Privacy and missing persons

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Privacy and missing persons

  1. 1. Missing Persons Community of Interest Workshop Washington, DC October 15, 2012Privacy and Missing Persons in Natural Disasters
  2. 2. Team Leaders Senior Fellow / Lead Author Project Fellows Joel R. Reidenberg Robert Gellman Adam ElewaStanley D. and Nikki Waxberg Chair Privacy and Information Policy JD candidate, Fordham Founding Academic Director, CLIP Consultant Fordham University School of Law Nancy Liu JD candidate, Fordham JamelaDebelakExecutive Director, Fordham CLIP Technical Consultant Tim Schwartz
  3. 3. Report SponsorsWoodrow Wilson Center Edward M. Stroz Stroz Friedberg 3
  4. 4. Goals for the Report• Assist MPCI and those involved in privacy policy with respect to MP activities• Identify and analyze major privacy issues related to information systems associated with missing persons in natural disasters• Outline several options for addressing privacy needs, regulation and policy• Focus on US and EU law 4
  5. 5. Brief introduction to privacy• Varying national laws, no universal agreement • Information privacy / data protection• Fair Information Practice Standards (FIPS)• Basic principles: • collection limitation • data quality • purpose specification • use limitation • security • openness, • individual participation 5 • accountability
  6. 6. Legal context• EU Directive 95/46/EC• EU Data Protection Authorities• US Law • Privacy Act of 1974 • Children‟s Online Privacy Protection Act • Gramm Leach Bliley • HIPAA privacy and security rules• US Federal Trade Commission 6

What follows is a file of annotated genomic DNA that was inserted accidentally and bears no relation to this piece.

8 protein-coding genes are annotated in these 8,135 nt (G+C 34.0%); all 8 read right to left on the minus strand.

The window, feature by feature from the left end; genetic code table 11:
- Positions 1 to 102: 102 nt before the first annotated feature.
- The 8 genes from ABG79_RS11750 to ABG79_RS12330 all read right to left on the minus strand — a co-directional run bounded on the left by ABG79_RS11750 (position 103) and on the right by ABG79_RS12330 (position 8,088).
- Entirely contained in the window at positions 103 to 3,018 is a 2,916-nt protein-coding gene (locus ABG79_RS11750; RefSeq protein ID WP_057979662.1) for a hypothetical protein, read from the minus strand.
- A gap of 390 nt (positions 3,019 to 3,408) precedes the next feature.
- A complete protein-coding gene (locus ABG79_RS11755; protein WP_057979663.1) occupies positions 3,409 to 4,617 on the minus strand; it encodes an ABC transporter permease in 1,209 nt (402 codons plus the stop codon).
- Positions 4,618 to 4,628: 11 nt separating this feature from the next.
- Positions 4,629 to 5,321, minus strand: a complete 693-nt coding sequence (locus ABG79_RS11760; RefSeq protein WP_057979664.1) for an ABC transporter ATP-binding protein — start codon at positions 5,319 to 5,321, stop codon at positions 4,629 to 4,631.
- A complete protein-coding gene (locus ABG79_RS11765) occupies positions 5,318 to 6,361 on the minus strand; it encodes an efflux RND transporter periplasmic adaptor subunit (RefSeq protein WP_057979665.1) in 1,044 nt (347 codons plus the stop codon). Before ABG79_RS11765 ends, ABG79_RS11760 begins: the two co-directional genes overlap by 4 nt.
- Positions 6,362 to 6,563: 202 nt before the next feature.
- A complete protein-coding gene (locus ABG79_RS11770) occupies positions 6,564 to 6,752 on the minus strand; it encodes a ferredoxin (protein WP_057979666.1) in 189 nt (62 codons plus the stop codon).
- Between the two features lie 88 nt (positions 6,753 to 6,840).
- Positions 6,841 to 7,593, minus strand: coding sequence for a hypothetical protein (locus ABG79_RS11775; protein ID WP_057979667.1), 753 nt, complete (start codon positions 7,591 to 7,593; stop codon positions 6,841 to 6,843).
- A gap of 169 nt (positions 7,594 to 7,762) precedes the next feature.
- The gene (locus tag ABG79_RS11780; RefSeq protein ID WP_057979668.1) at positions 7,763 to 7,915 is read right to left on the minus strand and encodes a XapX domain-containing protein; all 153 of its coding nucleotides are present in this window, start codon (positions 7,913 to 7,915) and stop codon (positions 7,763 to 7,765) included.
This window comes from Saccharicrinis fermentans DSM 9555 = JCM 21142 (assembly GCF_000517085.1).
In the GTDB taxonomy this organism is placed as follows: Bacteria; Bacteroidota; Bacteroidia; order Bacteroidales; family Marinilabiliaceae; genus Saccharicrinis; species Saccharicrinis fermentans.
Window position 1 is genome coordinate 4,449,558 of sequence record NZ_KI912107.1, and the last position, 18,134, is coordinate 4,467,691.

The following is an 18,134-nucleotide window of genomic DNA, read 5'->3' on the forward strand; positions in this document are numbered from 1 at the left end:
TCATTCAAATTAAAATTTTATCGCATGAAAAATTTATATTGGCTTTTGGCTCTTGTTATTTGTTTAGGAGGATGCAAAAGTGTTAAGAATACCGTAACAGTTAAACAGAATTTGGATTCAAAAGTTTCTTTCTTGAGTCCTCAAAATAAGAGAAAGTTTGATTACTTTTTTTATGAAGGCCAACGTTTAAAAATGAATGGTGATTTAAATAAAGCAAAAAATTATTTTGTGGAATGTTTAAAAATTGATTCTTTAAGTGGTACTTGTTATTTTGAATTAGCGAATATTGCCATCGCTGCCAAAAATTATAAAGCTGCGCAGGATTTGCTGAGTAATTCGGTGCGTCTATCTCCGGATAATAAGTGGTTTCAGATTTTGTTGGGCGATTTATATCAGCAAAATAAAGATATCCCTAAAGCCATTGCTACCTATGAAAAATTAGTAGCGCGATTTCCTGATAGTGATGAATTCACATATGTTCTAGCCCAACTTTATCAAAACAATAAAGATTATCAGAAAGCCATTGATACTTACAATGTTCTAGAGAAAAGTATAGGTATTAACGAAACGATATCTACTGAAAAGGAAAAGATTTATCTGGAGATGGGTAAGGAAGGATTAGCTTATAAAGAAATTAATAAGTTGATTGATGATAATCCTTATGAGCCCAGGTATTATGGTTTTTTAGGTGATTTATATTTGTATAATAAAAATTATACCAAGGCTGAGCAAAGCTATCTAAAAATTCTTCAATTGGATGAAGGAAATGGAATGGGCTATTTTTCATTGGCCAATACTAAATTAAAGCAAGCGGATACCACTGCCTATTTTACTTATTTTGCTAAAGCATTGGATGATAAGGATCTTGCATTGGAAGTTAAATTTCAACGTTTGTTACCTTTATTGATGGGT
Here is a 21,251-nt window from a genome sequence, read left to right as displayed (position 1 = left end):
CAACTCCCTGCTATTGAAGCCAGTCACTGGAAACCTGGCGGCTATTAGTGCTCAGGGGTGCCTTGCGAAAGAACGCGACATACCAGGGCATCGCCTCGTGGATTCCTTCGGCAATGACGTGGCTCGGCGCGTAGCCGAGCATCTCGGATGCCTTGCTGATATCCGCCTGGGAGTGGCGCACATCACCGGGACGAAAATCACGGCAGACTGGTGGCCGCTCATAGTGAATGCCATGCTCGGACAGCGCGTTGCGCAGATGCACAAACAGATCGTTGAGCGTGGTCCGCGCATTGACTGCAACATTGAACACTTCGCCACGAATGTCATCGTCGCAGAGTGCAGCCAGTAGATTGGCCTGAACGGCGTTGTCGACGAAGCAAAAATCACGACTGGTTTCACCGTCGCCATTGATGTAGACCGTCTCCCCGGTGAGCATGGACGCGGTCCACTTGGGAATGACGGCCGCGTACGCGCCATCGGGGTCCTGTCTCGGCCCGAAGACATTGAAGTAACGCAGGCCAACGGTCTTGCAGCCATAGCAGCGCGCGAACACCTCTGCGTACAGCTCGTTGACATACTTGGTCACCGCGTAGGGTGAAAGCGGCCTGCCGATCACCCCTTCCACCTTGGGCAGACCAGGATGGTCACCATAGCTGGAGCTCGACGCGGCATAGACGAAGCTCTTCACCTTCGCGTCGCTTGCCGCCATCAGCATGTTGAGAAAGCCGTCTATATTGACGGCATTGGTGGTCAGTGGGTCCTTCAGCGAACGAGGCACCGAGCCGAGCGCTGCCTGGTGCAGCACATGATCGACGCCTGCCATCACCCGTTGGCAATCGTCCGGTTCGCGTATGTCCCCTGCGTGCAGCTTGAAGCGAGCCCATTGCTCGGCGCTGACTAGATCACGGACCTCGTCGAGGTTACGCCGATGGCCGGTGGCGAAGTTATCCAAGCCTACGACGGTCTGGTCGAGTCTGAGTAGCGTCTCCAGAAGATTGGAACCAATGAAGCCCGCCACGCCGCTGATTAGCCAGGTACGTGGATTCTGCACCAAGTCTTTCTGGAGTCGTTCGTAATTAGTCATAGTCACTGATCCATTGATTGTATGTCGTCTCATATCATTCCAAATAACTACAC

7. 7. Key definitions, attributes and privacy aspects in the disaster relief context“Missing Person” “Disaster” “Personal information”/“Personal Data” “Data Controller/Record Keeper “Data Subjects” “Processing” 7
  8. 8. Some trade-offs/balances• Accessibility of data / data subject consent• Accessibility of data / security• Duration of crisis / duration of data storage• Authentication of submitters / use & security of profile• Data architecture: push / pull 8
  9. 9. Issues from Recent Experiences:Australia, Canada, New Zealand, USA2004 Boxing Day Tsunami Australian Privacy Act reform Canadian interpretive guidance2011 Christ Church Earthquake New Zealand DPA issues Temporary Code2005 Hurricane Katrina HHS Sec‟y declares public health 9 emergency & waives HIPAA sanctions
  10. 10. Analysis of Major Privacy Issues Data Controllers and Privacy RegulationData Controllerstype of controller (e.g. health care– HIPAA, gov‟t – US: Law depends on –agency– Privacy Act) only to some types of controllers (e.g. Health US: Law applies – EU: Law applies togovernment agency– Privacy data, conducting care –HIPAA, any organization maintaining MP Act). online searches, offering search forms for 3rd party data. Law has data –export Law applies to organizations maintaining MP data, EU: restrictions offering search forms for 3rd party data, or conducting online – Choice of law problem searches. Law imposes data export restrictions – Choice of law problem 10
  11. 11. Analysis of Major Privacy Issues Data Controllers and Privacy RegulationCollection,depends on type of controller (e.g. health care– HIPAA, gov‟t – US: Law Purpose Specification, and Use Limitations –agency– Privacy Act) US: Few legal restrictions (exceptions: Privacy Act disclosure – EU: Law applies to any organization maintaining MP data, conducting limitations, HIPAA disclosure limitations, but disaster context online searches, offering search forms for 3rd party data. Law has data exceptions to the exceptions) export restrictions – EU: Strict legal limitations.Generally data subject consent is – Choice of law problem required, but exceptions if necessary for „protecting vital interests of the data subject‟ and „tasks carried out in the public interest‟ 11